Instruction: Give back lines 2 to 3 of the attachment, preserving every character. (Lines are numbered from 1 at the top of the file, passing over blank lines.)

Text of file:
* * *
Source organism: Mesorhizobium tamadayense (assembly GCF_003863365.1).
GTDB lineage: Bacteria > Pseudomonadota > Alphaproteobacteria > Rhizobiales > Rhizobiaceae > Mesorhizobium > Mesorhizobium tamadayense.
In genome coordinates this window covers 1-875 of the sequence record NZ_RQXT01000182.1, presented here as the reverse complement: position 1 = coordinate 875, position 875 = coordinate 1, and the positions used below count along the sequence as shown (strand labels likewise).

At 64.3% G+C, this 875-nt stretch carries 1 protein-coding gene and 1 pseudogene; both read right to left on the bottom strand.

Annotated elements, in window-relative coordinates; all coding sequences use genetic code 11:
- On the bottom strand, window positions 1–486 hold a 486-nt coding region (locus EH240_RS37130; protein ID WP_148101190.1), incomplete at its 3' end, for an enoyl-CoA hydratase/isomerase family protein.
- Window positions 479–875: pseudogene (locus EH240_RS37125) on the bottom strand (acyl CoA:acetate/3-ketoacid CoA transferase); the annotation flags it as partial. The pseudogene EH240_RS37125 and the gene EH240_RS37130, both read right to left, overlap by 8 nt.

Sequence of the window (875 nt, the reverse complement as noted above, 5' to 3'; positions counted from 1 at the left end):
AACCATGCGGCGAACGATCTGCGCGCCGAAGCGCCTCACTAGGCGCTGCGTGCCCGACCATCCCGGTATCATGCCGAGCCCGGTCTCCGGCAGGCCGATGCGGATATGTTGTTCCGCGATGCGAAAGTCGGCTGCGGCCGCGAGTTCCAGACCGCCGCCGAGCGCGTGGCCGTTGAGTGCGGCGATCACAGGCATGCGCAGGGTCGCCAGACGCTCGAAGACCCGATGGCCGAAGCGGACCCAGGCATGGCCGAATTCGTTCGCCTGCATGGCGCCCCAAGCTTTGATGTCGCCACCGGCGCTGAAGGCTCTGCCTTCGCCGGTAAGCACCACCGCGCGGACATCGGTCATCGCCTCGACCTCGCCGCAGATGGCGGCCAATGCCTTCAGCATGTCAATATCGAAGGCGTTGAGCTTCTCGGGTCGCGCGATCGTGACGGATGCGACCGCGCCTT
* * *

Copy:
GTDB lineage: Bacteria > Pseudomonadota > Alphaproteobacteria > Rhizobiales > Rhizobiaceae > Mesorhizobium > Mesorhizobium tamadayense.
In genome coordinates this window covers 1-875 of the sequence record NZ_RQXT01000182.1, presented here as the reverse complement: position 1 = coordinate 875, position 875 = coordinate 1, and the positions used below count along the sequence as shown (strand labels likewise).